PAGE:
Posted BY: | NwoReport

California-based commercial lending giant Silicon Valley Bank had its charter revoked and was transferred into receivership on March 10 after a bank run – which occurs when too many clients try to get their money out at once. The collapse sent shockwaves rippling across the financial world. What exactly happened? And what’s next? Sputnik explains.

At the beginning of the workweek, Silicon Valley Bank (SVB) was, on paper, America’s 16h largest bank, with some $209 billion in assets and $175.4 billion in reported deposits, and more than 8,500 employees at branch offices around the world.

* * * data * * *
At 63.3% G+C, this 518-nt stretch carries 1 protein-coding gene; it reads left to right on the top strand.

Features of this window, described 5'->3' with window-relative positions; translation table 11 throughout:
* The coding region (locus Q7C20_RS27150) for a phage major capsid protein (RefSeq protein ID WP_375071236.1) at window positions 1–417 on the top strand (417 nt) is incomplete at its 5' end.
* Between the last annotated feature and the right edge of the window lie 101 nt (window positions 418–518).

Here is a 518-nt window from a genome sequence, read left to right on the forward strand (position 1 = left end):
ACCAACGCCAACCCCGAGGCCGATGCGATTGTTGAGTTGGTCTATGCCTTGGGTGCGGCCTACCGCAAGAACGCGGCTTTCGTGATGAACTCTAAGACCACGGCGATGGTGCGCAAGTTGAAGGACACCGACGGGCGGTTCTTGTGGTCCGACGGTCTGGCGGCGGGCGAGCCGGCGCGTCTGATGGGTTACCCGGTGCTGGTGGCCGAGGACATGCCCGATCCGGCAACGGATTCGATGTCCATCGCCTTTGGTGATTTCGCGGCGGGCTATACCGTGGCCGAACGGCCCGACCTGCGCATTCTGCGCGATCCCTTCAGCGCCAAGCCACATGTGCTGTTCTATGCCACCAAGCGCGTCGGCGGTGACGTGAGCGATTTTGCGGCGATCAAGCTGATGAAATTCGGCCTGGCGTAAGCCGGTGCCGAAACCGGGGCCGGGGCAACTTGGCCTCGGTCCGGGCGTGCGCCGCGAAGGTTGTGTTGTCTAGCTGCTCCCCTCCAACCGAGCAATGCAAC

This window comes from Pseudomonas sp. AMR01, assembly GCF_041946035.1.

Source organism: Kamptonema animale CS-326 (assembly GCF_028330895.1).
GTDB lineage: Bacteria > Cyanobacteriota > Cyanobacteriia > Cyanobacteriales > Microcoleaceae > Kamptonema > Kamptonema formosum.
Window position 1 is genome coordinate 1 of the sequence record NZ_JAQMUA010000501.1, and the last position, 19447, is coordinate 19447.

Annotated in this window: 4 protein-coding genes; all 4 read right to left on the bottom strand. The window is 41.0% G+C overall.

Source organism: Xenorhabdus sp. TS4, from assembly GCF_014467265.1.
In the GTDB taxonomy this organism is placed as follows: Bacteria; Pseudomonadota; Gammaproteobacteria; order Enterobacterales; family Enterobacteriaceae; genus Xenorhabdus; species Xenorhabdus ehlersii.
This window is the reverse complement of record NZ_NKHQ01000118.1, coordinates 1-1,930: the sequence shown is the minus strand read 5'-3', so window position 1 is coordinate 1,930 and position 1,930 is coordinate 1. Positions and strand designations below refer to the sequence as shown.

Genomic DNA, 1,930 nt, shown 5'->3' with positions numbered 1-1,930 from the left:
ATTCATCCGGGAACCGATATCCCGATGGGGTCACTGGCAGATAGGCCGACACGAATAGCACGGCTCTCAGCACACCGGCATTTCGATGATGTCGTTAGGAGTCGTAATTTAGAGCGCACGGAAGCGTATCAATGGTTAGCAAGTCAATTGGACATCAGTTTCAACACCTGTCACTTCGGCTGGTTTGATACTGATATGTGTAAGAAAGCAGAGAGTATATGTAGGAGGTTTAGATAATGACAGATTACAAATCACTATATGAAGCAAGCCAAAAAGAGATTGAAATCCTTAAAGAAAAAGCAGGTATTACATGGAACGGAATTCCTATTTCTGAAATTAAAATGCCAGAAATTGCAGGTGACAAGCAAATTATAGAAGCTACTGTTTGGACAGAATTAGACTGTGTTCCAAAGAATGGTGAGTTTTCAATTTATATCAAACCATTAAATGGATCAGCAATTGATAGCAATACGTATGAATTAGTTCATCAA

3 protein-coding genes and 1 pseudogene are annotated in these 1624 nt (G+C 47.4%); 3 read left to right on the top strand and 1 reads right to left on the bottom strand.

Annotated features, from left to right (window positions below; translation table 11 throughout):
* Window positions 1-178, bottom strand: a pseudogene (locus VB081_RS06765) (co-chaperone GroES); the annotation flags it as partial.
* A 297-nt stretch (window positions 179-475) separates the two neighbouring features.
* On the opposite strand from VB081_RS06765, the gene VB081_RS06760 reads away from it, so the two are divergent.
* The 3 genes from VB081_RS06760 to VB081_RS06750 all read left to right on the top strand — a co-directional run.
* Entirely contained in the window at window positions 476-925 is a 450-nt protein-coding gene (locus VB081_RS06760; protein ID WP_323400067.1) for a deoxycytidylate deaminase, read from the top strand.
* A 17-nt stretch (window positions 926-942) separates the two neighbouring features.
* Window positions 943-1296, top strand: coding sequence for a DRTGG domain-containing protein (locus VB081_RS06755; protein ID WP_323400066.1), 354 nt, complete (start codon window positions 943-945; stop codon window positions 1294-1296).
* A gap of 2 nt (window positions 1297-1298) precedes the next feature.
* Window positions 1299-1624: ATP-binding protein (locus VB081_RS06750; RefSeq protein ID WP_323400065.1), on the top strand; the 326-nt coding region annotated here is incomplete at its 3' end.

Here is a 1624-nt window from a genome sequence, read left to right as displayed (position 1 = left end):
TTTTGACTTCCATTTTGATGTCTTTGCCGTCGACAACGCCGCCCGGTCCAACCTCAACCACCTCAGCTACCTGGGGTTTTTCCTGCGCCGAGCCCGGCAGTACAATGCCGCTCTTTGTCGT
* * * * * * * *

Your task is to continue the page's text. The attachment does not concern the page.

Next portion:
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On Friday, the bank’s doors were closed and it was taken over by the Federal Deposit Insurance Corporation, which set up a new entity – the ‘Deposit Insurance National Bank of Santa Clara’, and told SVB employees that they would be kept on for 45 more days before being booted out the door. The DINBSC will open up on Monday, and over the coming month and a half, will gradually liquidate itself, making dividend payments to uninsured deposit holders (which account a whopping 93 percent of all deposits, according to Securities and Exchange Commission filings), and payouts to clients with holdings of less than $250,000 (the standard deposit insurance amount). After that, after nearly forty years in the business, SVB will be no more.

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